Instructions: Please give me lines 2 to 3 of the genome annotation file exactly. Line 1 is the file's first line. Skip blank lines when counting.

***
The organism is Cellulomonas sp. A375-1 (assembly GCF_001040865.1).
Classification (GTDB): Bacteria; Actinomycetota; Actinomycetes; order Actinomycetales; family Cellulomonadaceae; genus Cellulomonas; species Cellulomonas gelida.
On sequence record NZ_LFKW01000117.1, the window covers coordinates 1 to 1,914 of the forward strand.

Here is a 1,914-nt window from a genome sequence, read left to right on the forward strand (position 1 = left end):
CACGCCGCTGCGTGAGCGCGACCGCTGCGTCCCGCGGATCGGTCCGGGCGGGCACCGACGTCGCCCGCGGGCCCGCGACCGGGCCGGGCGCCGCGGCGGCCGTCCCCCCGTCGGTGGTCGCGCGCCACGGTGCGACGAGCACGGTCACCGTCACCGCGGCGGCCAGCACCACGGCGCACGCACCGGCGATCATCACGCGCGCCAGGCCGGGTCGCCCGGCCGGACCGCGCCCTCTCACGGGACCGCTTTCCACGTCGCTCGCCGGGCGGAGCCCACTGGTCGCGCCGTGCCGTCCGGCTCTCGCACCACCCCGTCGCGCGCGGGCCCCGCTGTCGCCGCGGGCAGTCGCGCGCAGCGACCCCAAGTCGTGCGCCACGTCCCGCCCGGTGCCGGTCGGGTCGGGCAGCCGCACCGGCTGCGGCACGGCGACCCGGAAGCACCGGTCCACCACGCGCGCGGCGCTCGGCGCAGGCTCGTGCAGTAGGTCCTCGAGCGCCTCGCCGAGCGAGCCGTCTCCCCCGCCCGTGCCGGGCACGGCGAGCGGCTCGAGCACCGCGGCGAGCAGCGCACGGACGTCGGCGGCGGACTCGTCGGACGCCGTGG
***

Classification (GTDB): Bacteria; Actinomycetota; Actinomycetes; order Actinomycetales; family Cellulomonadaceae; genus Cellulomonas; species Cellulomonas gelida.
On sequence record NZ_LFKW01000117.1, the window covers coordinates 1 to 1,914 of the forward strand.